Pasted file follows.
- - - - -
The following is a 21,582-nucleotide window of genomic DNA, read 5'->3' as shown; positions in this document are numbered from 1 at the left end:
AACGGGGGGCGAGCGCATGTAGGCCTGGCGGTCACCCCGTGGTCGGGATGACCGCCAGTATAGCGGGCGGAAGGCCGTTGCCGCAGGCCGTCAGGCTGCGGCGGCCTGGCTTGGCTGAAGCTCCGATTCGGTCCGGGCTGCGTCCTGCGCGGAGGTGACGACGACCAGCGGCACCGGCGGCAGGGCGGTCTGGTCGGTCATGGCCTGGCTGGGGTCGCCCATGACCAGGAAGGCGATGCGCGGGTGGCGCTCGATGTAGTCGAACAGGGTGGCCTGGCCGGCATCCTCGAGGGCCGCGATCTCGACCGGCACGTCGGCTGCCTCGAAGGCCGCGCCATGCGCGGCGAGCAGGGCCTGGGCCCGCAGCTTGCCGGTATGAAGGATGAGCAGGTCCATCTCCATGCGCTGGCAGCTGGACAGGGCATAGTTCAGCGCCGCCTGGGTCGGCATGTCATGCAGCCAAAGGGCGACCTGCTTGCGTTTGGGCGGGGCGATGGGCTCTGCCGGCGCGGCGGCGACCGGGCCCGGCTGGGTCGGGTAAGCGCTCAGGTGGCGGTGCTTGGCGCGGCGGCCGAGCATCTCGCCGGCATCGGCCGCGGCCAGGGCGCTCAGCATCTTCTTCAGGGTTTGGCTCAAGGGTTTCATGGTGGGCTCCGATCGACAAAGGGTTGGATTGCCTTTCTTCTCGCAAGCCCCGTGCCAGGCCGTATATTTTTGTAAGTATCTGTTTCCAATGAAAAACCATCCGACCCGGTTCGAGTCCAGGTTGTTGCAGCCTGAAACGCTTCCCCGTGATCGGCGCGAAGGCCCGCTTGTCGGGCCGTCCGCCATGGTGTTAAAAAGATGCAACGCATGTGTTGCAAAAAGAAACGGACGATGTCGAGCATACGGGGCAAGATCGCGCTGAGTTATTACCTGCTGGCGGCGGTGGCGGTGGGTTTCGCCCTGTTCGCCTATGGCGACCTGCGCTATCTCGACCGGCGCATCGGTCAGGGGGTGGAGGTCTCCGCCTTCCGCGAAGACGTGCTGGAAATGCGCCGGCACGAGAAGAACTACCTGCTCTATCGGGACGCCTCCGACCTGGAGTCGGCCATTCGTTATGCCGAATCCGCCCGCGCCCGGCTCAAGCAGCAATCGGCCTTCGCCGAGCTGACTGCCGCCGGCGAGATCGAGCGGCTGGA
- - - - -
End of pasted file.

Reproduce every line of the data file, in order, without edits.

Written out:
The following is a 21,582-nucleotide window of genomic DNA, read 5'->3' as shown; positions in this document are numbered from 1 at the left end:
AACGGGGGGCGAGCGCATGTAGGCCTGGCGGTCACCCCGTGGTCGGGATGACCGCCAGTATAGCGGGCGGAAGGCCGTTGCCGCAGGCCGTCAGGCTGCGGCGGCCTGGCTTGGCTGAAGCTCCGATTCGGTCCGGGCTGCGTCCTGCGCGGAGGTGACGACGACCAGCGGCACCGGCGGCAGGGCGGTCTGGTCGGTCATGGCCTGGCTGGGGTCGCCCATGACCAGGAAGGCGATGCGCGGGTGGCGCTCGATGTAGTCGAACAGGGTGGCCTGGCCGGCATCCTCGAGGGCCGCGATCTCGACCGGCACGTCGGCTGCCTCGAAGGCCGCGCCATGCGCGGCGAGCAGGGCCTGGGCCCGCAGCTTGCCGGTATGAAGGATGAGCAGGTCCATCTCCATGCGCTGGCAGCTGGACAGGGCATAGTTCAGCGCCGCCTGGGTCGGCATGTCATGCAGCCAAAGGGCGACCTGCTTGCGTTTGGGCGGGGCGATGGGCTCTGCCGGCGCGGCGGCGACCGGGCCCGGCTGGGTCGGGTAAGCGCTCAGGTGGCGGTGCTTGGCGCGGCGGCCGAGCATCTCGCCGGCATCGGCCGCGGCCAGGGCGCTCAGCATCTTCTTCAGGGTTTGGCTCAAGGGTTTCATGGTGGGCTCCGATCGACAAAGGGTTGGATTGCCTTTCTTCTCGCAAGCCCCGTGCCAGGCCGTATATTTTTGTAAGTATCTGTTTCCAATGAAAAACCATCCGACCCGGTTCGAGTCCAGGTTGTTGCAGCCTGAAACGCTTCCCCGTGATCGGCGCGAAGGCCCGCTTGTCGGGCCGTCCGCCATGGTGTTAAAAAGATGCAACGCATGTGTTGCAAAAAGAAACGGACGATGTCGAGCATACGGGGCAAGATCGCGCTGAGTTATTACCTGCTGGCGGCGGTGGCGGTGGGTTTCGCCCTGTTCGCCTATGGCGACCTGCGCTATCTCGACCGGCGCATCGGTCAGGGGGTGGAGGTCTCCGCCTTCCGCGAAGACGTGCTGGAAATGCGCCGGCACGAGAAGAACTACCTGCTCTATCGGGACGCCTCCGACCTGGAGTCGGCCATTCGTTATGCCGAATCCGCCCGCGCCCGGCTCAAGCAGCAATCGGCCTTCGCCGAGCTGACTGCCGCCGGCGAGATCGAGCGGCTGGA